‘Boost oil storage capacity fourfold’

KATHMANDU, Nepal (The Kathmandu Post/ANN) - Nepal Oil Corporation says it has been working on enhancing its storage capacity to be able to fulfill the country’s requirement for at least 30 days

The National Planning Commission (NPC) has asked various government agencies to increase the oil storage capacity fourfold after the undeclared blockade by India exposed Nepal’s precarious supply lines and extreme vulnerability to fuel shortages.

Last week, the NPC directed the Commerce and Supply, Industry, Defence and Home ministries, Nepal Army, Nepal Police, Armed Police Force and Nepal Oil Corporation (NOC) to boost storage facilities and asked the Finance Ministry to provide the necessary funding.

NOC has said that increasing the storage capacity should get priority as managing energy supplies during a crisis is of crucial importance.

Nepal presently maintains oil storage tanks at 10 locations with a total capacity of 71,622 kilolitres of petrol, diesel, kerosene and aviation fuel, according to NOC. The stock is just enough for 20 days based on the sales trends of 2014.

NOC said that it had been working to develop its storage capacity to be able to fulfill the country’s requirement for at least 30 days.

Meanwhile, the Independent Power Producers’ Association of Nepal (Ippan) said during a recent presentation on energy security in Nepal that Israel maintains fuel reserves enough for 270 days, South Korea 240 days, US 137 days and Switzerland 137 days.

Although NOC has long been talking about increasing the storage capacity, the plan has not been carried out. NPC member Chandramani Adhikari said that government agencies had been asked to increase the oil storage capacity substantially as the current crisis resulting from India’s unofficial embargo had shown that the country needed to have longer lasting fuel reserves.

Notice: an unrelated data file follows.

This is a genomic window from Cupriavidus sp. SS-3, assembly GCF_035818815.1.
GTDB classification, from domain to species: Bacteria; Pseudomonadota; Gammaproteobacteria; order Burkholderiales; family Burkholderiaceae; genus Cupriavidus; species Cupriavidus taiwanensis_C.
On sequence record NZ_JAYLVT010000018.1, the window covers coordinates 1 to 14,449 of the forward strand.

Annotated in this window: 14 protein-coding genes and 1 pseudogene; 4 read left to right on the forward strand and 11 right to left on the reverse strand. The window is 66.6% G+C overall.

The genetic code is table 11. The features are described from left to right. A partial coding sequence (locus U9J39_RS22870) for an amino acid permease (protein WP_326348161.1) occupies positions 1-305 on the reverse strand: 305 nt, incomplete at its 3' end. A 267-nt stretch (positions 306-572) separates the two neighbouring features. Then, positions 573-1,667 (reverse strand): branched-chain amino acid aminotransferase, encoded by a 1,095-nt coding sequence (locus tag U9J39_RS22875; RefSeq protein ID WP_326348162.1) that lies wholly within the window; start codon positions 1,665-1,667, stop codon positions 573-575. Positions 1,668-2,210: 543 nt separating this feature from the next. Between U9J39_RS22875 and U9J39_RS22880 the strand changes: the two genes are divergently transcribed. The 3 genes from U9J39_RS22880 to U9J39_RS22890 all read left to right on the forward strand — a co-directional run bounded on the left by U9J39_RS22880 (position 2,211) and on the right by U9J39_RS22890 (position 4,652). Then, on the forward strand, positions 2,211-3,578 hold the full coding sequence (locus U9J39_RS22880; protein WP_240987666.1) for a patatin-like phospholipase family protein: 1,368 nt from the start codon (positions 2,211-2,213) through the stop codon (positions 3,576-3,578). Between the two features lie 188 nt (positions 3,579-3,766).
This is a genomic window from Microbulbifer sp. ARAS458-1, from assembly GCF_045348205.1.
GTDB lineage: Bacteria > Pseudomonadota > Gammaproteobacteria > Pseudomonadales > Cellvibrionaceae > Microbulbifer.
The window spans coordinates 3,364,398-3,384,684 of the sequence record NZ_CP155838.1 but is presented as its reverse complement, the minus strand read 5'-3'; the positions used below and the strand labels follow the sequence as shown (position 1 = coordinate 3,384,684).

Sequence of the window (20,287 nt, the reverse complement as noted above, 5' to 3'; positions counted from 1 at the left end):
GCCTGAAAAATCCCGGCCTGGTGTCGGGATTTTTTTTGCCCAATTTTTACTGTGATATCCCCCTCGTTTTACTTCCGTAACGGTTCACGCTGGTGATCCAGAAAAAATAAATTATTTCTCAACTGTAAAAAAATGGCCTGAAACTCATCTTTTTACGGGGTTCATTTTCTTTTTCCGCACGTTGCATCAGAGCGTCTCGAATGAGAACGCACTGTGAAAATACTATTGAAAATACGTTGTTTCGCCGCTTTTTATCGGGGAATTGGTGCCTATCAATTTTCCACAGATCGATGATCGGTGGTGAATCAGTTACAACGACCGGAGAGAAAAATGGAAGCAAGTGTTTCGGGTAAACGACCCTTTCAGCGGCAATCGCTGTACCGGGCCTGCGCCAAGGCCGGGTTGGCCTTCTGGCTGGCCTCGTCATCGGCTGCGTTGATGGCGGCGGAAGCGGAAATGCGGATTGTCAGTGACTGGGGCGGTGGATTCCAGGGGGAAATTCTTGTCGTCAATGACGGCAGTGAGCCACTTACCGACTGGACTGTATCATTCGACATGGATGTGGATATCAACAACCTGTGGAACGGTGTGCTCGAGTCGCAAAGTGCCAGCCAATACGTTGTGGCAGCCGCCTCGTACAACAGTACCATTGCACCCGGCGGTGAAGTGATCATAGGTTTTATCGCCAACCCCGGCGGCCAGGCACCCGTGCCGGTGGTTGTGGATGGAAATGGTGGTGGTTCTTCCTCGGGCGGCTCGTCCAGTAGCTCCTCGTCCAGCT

“This kind of crisis may arise not only due to blockades, but also natural disasters and other catastrophes,” he said. “We have also asked them to look for alternatives to fossil fuel as far as possible.”

NOC said it planned to increase the storage capacity of its depots located across the country in the fiscal year 2015-16. Under this scheme, it has targeted boosting stocks of almost all types of petroleum products. The state-owned oil monopoly has planned to upgrade the existing infrastructure and install new facilities to increase the storage capacity.

With regard to LPG, the corporation will build storage plants with a capacity of 35,000 kilolitres each in Janakpur, Dhading, Mechi-Koshi, western region and mid-western or far western regions.

It will boost the capacity of its aviation fuel depot in Kathmandu by 4,000 kilolitres. It plans to upgrade the storage capacity of its Pokhara depot by 150 kilolitres, besides constructing new storage plants at Bhadrapur Airport in Jhapa, Simara Airport in Bara and Gautam Buddha Airport in Rupandehi.

Likewise, NOC will begin work to install storage plants in Janakpur, Solukhumbu and Dang. It also aims to increase the storage capacity of its petrol and diesel depots at Thankot in Kathmandu, Charali in Jhapa, Dhangadhi in Kanchanpur and Bhairahawa in Rupandehi. The corporation has been operating two gasoline stations in Manthali, Ramechhap for the last two years.

However, NOC managing director Gopal Bahadur Khadka said that the NOC board was not unanimous on increasing the storage capacity immediately.

Meanwhile, the NPC has directed the Ministry of Commerce and Supply to distribute petroleum products with a 10 per cent mixture of ethanol for vehicles operating in the Kathmandu Valley as provisioned in the budget for fiscal 2014-15.

The NPC has also asked the government to waive taxes on electric vehicles. The government has given a 50 per cent customs duty exemption to electric vehicles through the Financial Act this year. The NPC has also decided to instruct the concerned government agencies to develop solar energy and bio gas with the participation of the private sector.

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